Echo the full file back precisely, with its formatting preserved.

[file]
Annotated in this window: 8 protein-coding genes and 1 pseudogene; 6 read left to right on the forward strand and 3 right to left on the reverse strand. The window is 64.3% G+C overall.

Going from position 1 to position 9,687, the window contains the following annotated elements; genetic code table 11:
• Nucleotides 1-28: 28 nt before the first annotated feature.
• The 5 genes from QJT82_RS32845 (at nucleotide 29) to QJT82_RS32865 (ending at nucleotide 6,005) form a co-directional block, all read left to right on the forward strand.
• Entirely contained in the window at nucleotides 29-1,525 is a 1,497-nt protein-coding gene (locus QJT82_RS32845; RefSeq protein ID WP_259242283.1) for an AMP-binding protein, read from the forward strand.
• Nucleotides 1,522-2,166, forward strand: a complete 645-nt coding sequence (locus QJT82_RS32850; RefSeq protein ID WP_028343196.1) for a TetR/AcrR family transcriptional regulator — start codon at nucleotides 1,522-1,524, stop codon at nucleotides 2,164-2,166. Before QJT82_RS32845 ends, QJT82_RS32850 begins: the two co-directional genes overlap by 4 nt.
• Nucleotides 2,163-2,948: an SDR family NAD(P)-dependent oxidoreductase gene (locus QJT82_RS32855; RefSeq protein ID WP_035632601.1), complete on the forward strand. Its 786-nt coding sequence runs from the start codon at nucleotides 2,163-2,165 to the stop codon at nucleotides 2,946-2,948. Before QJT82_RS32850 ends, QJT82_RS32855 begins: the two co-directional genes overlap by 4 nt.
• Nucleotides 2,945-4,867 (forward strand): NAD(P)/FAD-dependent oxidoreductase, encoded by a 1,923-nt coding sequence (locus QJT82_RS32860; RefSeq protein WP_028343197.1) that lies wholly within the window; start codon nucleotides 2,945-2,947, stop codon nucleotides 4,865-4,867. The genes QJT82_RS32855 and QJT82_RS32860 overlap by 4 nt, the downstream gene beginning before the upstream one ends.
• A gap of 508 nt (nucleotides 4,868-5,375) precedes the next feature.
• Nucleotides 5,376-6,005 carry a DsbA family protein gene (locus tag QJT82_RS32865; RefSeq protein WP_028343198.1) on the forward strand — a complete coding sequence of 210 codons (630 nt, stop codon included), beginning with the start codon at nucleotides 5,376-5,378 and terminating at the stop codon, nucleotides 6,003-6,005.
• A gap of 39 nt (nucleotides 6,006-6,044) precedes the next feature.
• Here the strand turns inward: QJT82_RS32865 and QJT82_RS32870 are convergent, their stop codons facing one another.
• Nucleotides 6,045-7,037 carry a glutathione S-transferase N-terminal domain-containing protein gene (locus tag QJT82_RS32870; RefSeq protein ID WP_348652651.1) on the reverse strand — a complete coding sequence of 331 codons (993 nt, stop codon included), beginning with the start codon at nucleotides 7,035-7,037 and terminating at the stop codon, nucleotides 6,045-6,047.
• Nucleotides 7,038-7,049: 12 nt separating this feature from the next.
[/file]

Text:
Annotated in this window: 8 protein-coding genes and 1 pseudogene; 6 read left to right on the forward strand and 3 right to left on the reverse strand. The window is 64.3% G+C overall.

Going from position 1 to position 9,687, the window contains the following annotated elements; genetic code table 11:
• Nucleotides 1-28: 28 nt before the first annotated feature.
• The 5 genes from QJT82_RS32845 (at nucleotide 29) to QJT82_RS32865 (ending at nucleotide 6,005) form a co-directional block, all read left to right on the forward strand.
• Entirely contained in the window at nucleotides 29-1,525 is a 1,497-nt protein-coding gene (locus QJT82_RS32845; RefSeq protein ID WP_259242283.1) for an AMP-binding protein, read from the forward strand.
• Nucleotides 1,522-2,166, forward strand: a complete 645-nt coding sequence (locus QJT82_RS32850; RefSeq protein ID WP_028343196.1) for a TetR/AcrR family transcriptional regulator — start codon at nucleotides 1,522-1,524, stop codon at nucleotides 2,164-2,166. Before QJT82_RS32845 ends, QJT82_RS32850 begins: the two co-directional genes overlap by 4 nt.
• Nucleotides 2,163-2,948: an SDR family NAD(P)-dependent oxidoreductase gene (locus QJT82_RS32855; RefSeq protein ID WP_035632601.1), complete on the forward strand. Its 786-nt coding sequence runs from the start codon at nucleotides 2,163-2,165 to the stop codon at nucleotides 2,946-2,948. Before QJT82_RS32850 ends, QJT82_RS32855 begins: the two co-directional genes overlap by 4 nt.
• Nucleotides 2,945-4,867 (forward strand): NAD(P)/FAD-dependent oxidoreductase, encoded by a 1,923-nt coding sequence (locus QJT82_RS32860; RefSeq protein WP_028343197.1) that lies wholly within the window; start codon nucleotides 2,945-2,947, stop codon nucleotides 4,865-4,867. The genes QJT82_RS32855 and QJT82_RS32860 overlap by 4 nt, the downstream gene beginning before the upstream one ends.
• A gap of 508 nt (nucleotides 4,868-5,375) precedes the next feature.
• Nucleotides 5,376-6,005 carry a DsbA family protein gene (locus tag QJT82_RS32865; RefSeq protein WP_028343198.1) on the forward strand — a complete coding sequence of 210 codons (630 nt, stop codon included), beginning with the start codon at nucleotides 5,376-5,378 and terminating at the stop codon, nucleotides 6,003-6,005.
• A gap of 39 nt (nucleotides 6,006-6,044) precedes the next feature.
• Here the strand turns inward: QJT82_RS32865 and QJT82_RS32870 are convergent, their stop codons facing one another.
• Nucleotides 6,045-7,037 carry a glutathione S-transferase N-terminal domain-containing protein gene (locus tag QJT82_RS32870; RefSeq protein ID WP_348652651.1) on the reverse strand — a complete coding sequence of 331 codons (993 nt, stop codon included), beginning with the start codon at nucleotides 7,035-7,037 and terminating at the stop codon, nucleotides 6,045-6,047.
• Nucleotides 7,038-7,049: 12 nt separating this feature from the next.